Gerresheimer Regensburg GmbH has announced plans to increase production of its medical injection moulders four-fold in its China facility over the next 18 months.
The German packaging supplier will increase its capacity from eight injection moulding machines – used to produce drug delivery systems like inhalers – to 30, and from 100 employees to 350, at its Dongguan facility by the end of 2012.
Stephane Pianigiani, managing director of Gerresheimer Medical Plastics Systems Dongguan, told Plastics News that the expansions in China are all part of the companies plans to reduce production costs by working in an up-and-coming area.
He said: “There’s always been reluctance from customers in the medical device industry to come to China, but that is changing,”
And according to Pianigiani, the company also plans to open another manufacturing site or medically-oriented injection moulding facility in the country.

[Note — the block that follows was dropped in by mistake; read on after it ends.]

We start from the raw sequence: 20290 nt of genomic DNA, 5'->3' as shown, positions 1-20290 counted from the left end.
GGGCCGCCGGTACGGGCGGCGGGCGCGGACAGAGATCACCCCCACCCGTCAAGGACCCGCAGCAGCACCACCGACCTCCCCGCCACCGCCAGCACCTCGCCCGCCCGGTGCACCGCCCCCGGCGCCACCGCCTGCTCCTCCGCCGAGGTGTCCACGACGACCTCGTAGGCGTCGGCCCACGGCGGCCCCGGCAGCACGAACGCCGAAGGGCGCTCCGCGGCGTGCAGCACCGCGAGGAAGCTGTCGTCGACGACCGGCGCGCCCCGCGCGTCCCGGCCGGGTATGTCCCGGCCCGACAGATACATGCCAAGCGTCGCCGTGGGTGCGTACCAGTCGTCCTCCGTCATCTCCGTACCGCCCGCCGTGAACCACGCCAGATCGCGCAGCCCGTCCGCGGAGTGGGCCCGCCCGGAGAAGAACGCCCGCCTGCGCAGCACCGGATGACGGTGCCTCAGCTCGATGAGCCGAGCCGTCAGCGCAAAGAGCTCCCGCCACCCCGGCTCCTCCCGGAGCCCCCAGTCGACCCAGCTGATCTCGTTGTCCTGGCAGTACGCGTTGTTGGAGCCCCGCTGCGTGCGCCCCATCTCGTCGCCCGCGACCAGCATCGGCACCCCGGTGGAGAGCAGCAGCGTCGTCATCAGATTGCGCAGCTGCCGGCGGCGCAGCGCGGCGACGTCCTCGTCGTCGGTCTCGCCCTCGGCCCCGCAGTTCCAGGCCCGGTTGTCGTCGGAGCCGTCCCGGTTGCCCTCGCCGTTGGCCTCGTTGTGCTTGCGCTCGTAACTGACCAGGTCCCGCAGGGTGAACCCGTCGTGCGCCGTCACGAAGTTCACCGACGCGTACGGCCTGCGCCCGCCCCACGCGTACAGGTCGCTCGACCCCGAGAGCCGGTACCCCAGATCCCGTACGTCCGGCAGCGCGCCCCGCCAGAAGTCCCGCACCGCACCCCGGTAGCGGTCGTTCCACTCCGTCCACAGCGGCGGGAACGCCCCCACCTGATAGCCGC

Of their growth strategy, he added: “In the medium to long-term we will not be a leader in China with only one plant in Dongguan.
“By January 2013, we will have another plant running.”
The move is not the first time Gerresheimer has cashed in on the benefits of working within developing industries.
In November last year, the company opened a representative office in Mumbai, India, and told in-PharmaTechnologist it was part of its plans to capitalize in the emerging market.
The office provided the firm with a new legal entity, giving the company the opportunity to operate within India in the future.
Jens Kürten director of corporate communication & marketing said: “We see a lot of opportunities, not only in India, but in South America, China, Russia, and other countries.”
On home turf
Future plans for Gerresheimer also include providing more drugs for the areas local to their facilities.
Pianigiani added that over 95 per cent of the products made in Dongguan are exported to North America and Europe, and now the business plans to change that.
“We definitely see opportunity with the size of the population and the portion of the population that can afford that product,” he said.